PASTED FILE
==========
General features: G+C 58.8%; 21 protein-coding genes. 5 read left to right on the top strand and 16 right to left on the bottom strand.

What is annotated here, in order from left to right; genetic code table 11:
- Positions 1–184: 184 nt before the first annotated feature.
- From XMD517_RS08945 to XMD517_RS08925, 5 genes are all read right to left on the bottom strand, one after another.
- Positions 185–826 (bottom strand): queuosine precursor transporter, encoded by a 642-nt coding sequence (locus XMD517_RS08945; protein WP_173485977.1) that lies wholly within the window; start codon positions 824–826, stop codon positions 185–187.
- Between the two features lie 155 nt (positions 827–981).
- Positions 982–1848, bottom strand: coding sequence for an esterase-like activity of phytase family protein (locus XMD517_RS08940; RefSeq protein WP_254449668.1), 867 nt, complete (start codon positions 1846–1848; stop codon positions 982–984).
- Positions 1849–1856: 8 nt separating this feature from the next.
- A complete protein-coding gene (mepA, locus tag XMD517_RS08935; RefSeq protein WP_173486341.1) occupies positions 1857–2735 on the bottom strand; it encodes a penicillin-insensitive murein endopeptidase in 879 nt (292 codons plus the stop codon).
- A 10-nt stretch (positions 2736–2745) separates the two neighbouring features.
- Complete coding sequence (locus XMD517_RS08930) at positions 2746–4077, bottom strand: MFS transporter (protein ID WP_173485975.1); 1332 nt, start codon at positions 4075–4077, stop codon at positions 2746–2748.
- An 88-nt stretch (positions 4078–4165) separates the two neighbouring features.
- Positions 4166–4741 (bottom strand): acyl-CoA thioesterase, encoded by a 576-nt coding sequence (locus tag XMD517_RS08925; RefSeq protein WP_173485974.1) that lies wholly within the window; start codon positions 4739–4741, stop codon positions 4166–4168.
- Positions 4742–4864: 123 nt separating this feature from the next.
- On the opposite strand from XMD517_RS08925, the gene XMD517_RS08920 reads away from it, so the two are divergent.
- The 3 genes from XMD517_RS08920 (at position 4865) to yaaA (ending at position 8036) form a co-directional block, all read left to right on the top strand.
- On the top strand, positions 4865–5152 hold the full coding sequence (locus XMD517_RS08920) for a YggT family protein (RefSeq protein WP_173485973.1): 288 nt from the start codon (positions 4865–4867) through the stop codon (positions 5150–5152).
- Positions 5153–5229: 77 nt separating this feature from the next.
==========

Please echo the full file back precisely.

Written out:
General features: G+C 58.8%; 21 protein-coding genes. 5 read left to right on the top strand and 16 right to left on the bottom strand.

What is annotated here, in order from left to right; genetic code table 11:
- Positions 1–184: 184 nt before the first annotated feature.
- From XMD517_RS08945 to XMD517_RS08925, 5 genes are all read right to left on the bottom strand, one after another.
- Positions 185–826 (bottom strand): queuosine precursor transporter, encoded by a 642-nt coding sequence (locus XMD517_RS08945; protein WP_173485977.1) that lies wholly within the window; start codon positions 824–826, stop codon positions 185–187.
- Between the two features lie 155 nt (positions 827–981).
- Positions 982–1848, bottom strand: coding sequence for an esterase-like activity of phytase family protein (locus XMD517_RS08940; RefSeq protein WP_254449668.1), 867 nt, complete (start codon positions 1846–1848; stop codon positions 982–984).
- Positions 1849–1856: 8 nt separating this feature from the next.
- A complete protein-coding gene (mepA, locus tag XMD517_RS08935; RefSeq protein WP_173486341.1) occupies positions 1857–2735 on the bottom strand; it encodes a penicillin-insensitive murein endopeptidase in 879 nt (292 codons plus the stop codon).
- A 10-nt stretch (positions 2736–2745) separates the two neighbouring features.
- Complete coding sequence (locus XMD517_RS08930) at positions 2746–4077, bottom strand: MFS transporter (protein ID WP_173485975.1); 1332 nt, start codon at positions 4075–4077, stop codon at positions 2746–2748.
- An 88-nt stretch (positions 4078–4165) separates the two neighbouring features.
- Positions 4166–4741 (bottom strand): acyl-CoA thioesterase, encoded by a 576-nt coding sequence (locus tag XMD517_RS08925; RefSeq protein WP_173485974.1) that lies wholly within the window; start codon positions 4739–4741, stop codon positions 4166–4168.
- Positions 4742–4864: 123 nt separating this feature from the next.
- On the opposite strand from XMD517_RS08925, the gene XMD517_RS08920 reads away from it, so the two are divergent.
- The 3 genes from XMD517_RS08920 (at position 4865) to yaaA (ending at position 8036) form a co-directional block, all read left to right on the top strand.
- On the top strand, positions 4865–5152 hold the full coding sequence (locus XMD517_RS08920) for a YggT family protein (RefSeq protein WP_173485973.1): 288 nt from the start codon (positions 4865–4867) through the stop codon (positions 5150–5152).
- Positions 5153–5229: 77 nt separating this feature from the next.